1930 Martin 2-17 (a #25)
As you see by the pictures, this guitar has a worn spot on the face by the sound hole. It has a top crack that has been repaired. It has two cracks that run along its side that have also been repaired. The repairs are well done and stable. The guitar has been refretted and has a new saddle. There are a newer set of replica tuners installed. These tuners were ordered by the previous owner from Martin to make sure that there were no new holes necessary to swap them out. The original tuners are included with the guitar. The neck and bridge have never been reset. It has good action (especially as compared to other early century Martins). We’ve dressed the frets and put silk and steel strings on it. The guitar plays beautifully well. And it sounds amazing! The after-market installed Barcus Berry pick-up sounds nice, as well.
Over 90 Years
This guitar was purchased new in 1930 in a small store in rural Virginia. A man bought it as a present for his son. Sadly, his son never saw the guitar. The boy drowned, along with his mother, that very day when their boat tipped over in the wide, fast river.
The guitar was then put away in the boy’s closet for over 50 years until it was sold in 1983 to a local country musician. The musician played and loved the guitar for nearly 40 more years giving it a life of experiences before it then came to us.
A Humble Guitar
It’s a humble guitar. It’s small and plain. It’s all-mahogany. There’s no binding and no adornments to speak of. It has simple tuning machines and buttons. A simple fretted fingerboard with small dot markers. No decoration on the headstock, just a logo pressed into the back. And the same logo stamped on the bracing inside the body of the guitar: C.F. Martin & Co – Nazareth, Pennsylvania.
In 1833, a skilled luthier named Christian Friedrich Martin emigrated from Germany to the United States and founded his guitar making business on Hudson Street in New York City. Never quite home there, he later moved the company to Nazareth, Pennsylvania, where it is still owned and operated by the Martin family today. Icons of the American acoustic steel-string guitar, Martin is one of the great names in guitar making with a brand known and respected around the world. A Martin guitar is a nice guitar to have, and a vintage Martin guitar can be quite sought after.
The 2-17 #25
This guitar is a Martin 2-17 model. Released in 1922, the 2-17 model was Martin’s first Spanish-style guitar to be made specifically for steel strings. Steel strings were longer-lasting, less expensive, and much louder than gut strings, which were the common strings of the day.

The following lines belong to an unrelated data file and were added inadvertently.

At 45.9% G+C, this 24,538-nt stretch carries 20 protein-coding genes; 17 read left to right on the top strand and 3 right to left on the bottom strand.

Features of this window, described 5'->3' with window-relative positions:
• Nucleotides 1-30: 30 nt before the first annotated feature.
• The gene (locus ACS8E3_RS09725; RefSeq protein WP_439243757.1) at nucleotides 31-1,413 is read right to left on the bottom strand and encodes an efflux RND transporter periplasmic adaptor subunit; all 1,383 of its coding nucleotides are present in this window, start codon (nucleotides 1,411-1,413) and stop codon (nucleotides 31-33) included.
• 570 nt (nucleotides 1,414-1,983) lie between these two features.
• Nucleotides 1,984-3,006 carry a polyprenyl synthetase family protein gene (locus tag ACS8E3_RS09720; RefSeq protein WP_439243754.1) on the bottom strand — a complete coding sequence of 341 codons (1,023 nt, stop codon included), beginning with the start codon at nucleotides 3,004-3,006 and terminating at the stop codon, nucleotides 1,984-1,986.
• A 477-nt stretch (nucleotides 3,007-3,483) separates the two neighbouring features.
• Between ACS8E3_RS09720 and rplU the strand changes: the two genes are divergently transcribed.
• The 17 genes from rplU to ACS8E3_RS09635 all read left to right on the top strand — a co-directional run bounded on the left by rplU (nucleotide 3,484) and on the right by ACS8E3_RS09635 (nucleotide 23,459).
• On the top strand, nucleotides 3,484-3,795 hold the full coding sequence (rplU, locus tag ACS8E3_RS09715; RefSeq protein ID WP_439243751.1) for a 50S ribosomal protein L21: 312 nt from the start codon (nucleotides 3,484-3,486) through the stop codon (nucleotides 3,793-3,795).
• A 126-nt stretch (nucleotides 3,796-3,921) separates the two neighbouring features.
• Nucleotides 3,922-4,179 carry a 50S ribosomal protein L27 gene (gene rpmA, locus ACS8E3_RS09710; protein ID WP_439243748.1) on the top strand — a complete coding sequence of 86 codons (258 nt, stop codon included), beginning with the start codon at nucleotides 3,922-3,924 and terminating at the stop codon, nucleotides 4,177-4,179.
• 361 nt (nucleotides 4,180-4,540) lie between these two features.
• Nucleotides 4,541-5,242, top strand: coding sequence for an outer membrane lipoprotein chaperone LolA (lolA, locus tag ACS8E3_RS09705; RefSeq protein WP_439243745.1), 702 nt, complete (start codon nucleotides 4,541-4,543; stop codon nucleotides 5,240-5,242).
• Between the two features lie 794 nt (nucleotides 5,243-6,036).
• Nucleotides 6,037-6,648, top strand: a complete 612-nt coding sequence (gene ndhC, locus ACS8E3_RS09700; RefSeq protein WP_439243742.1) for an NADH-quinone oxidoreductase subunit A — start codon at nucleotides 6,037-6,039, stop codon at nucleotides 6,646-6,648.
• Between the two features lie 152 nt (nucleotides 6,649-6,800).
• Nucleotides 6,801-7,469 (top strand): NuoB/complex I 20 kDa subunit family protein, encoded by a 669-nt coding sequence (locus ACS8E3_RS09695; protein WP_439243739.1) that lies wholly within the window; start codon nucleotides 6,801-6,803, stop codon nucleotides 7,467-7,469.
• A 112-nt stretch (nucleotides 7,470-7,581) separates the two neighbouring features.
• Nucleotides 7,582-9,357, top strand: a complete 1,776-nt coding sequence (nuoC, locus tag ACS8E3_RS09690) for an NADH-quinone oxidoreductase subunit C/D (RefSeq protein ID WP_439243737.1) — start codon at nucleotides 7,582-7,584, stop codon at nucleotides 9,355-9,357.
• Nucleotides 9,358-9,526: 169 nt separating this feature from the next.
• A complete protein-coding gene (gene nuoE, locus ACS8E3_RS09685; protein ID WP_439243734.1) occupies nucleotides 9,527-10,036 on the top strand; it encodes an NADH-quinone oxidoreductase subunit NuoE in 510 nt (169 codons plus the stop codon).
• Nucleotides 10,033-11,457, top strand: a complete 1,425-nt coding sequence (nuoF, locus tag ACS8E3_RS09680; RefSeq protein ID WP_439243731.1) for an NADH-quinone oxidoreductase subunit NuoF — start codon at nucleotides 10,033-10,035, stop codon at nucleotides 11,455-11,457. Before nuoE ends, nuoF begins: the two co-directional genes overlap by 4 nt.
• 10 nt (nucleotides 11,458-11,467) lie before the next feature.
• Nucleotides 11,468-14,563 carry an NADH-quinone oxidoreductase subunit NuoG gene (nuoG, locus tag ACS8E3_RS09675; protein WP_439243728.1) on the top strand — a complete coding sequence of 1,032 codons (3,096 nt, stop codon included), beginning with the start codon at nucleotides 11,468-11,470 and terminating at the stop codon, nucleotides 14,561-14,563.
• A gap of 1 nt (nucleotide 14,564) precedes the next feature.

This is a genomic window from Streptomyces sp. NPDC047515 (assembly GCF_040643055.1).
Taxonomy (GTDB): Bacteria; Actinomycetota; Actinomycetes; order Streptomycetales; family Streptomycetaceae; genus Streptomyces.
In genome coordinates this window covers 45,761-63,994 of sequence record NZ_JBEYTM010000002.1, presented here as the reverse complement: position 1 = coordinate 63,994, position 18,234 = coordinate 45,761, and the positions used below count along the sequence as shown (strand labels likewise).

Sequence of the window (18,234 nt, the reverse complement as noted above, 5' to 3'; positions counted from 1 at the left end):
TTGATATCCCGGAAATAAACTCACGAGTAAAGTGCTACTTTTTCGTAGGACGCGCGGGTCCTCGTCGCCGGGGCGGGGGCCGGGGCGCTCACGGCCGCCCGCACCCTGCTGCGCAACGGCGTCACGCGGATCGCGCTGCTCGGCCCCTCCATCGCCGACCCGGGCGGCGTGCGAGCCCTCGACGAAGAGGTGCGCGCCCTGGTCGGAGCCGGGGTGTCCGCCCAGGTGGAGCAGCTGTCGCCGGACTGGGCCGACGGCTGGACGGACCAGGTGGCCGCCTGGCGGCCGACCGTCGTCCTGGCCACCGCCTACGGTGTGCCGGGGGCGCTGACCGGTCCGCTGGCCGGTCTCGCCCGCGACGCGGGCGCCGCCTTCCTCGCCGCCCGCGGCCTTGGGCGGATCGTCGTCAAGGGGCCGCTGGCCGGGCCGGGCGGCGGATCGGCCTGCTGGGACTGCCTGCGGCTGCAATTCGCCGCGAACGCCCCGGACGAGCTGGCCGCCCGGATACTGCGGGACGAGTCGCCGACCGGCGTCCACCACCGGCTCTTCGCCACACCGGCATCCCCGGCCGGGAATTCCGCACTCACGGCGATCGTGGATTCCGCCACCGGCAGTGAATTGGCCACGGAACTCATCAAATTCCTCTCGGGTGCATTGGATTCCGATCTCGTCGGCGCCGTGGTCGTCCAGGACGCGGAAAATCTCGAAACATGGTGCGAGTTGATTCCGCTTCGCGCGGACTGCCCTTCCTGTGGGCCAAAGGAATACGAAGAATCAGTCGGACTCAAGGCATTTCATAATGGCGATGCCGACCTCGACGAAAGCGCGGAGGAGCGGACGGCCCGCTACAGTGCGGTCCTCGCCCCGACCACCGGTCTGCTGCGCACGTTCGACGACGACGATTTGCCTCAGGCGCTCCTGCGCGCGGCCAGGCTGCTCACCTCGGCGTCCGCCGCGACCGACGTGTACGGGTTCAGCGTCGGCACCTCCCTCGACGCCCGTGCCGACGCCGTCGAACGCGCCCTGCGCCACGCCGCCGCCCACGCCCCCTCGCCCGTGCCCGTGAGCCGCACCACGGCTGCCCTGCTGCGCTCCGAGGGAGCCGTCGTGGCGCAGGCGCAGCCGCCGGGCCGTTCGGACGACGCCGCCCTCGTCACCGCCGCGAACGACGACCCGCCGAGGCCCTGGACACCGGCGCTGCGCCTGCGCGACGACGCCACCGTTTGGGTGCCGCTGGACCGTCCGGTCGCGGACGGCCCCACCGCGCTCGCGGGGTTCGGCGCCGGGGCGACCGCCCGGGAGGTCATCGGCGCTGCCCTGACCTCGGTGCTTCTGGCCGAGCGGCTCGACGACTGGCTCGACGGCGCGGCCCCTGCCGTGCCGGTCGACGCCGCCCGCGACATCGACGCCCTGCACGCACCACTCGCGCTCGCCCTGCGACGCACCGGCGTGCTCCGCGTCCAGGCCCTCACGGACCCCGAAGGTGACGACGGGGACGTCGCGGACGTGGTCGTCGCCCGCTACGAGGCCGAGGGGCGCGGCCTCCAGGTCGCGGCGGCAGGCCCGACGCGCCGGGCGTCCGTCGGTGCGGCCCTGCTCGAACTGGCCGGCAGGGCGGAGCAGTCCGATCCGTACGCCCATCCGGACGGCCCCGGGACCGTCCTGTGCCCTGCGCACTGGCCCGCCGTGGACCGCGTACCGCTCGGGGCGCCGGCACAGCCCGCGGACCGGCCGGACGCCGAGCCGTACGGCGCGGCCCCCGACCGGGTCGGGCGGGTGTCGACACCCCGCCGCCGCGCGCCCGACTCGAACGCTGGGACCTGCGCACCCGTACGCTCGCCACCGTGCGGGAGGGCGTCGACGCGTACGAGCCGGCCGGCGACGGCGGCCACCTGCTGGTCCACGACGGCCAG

According to Martin’s old ledgers, the construction of this guitar began on March 24th, 1930, and lasted one month and one day. It’s one of a small group of 2-17s that were made at the onset of the Great Depression and are referred to as #25s. They are called this because, in response to the economic collapse, Martin selected its portable, steel-string 2-17 guitar to be stripped down of binding and adornments so the price could be dropped to $25.
These Martin #25s were depression guitars, and they became symbolic of the era. Particularly visible was the 2-17 in the hands of Jimmie Rodgers, the first Country Music Star, as he introduced the nation to a new form of music.
Steel Strings and the American Guitar
Martin was not the only, and not even the first, company to produce steel string guitars in America. Steel-string guitars were becoming common-place in peoples’ everyday lives. Whether it was the Delta Blues, Country Music, Folk, Jazz, or whatever you heard, the guitar had become a primary instrument in American music like it had never been before.
The steel strings had a voice that could rise above the fire pits and the chatter. Steel-string guitars became the soundtrack of men out of work, of the Dust Bowl, of the rural South (both black and white). They were the sound of the Great American Migrations heading both West and North, and they were the sound of the radio and the sound of the talking pictures too. As the nation suffered, transformed, and eventually triumphed throughout the 1930s, steel strings rang out as the sound of the Great Depression.